Of the Spanish viceroyalties established in the New World, New Spain and Peru, founded in 1535 and 1543, respectively, were the longest lasting. The term “viceroyalty” designates an area ruled by a viceroy, who acts on behalf of the king in matters of government. Columbus, for instance, was the first viceroy of the Indies, but that position’s power was sapped by the Council of the Indies. New Spain’s viceroy also answered to the Council, and two viceroyalties were carved out during the eighteenth century New Granada and La Plata.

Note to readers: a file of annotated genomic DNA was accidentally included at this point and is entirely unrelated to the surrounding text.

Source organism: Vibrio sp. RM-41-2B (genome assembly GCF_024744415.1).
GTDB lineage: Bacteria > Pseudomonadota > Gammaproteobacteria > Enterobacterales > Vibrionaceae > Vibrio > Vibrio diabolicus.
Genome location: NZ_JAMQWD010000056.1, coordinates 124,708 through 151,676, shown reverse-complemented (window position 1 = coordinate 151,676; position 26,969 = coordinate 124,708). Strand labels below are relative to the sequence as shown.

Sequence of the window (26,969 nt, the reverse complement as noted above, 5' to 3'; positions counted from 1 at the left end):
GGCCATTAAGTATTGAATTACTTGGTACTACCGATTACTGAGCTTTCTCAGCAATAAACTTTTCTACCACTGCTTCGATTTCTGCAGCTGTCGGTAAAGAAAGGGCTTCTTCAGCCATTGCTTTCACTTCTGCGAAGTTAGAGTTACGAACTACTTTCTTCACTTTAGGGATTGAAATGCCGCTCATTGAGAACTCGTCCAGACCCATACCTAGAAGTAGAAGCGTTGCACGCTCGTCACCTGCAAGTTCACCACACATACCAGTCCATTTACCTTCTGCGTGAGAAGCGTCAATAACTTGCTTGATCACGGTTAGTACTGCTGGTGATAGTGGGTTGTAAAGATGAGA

The area known as New Spain the modern nation of Mexico, a huge chunk of Central America, Spanish possessions in the Caribbean, and a large swath of the American Southwest and Florida was home to hundreds of distinct Native American societies. These ranged from autonomous villages and chiefdoms to the massive state of Mexico centered at Tenochtitlán in Mexico’s central valley.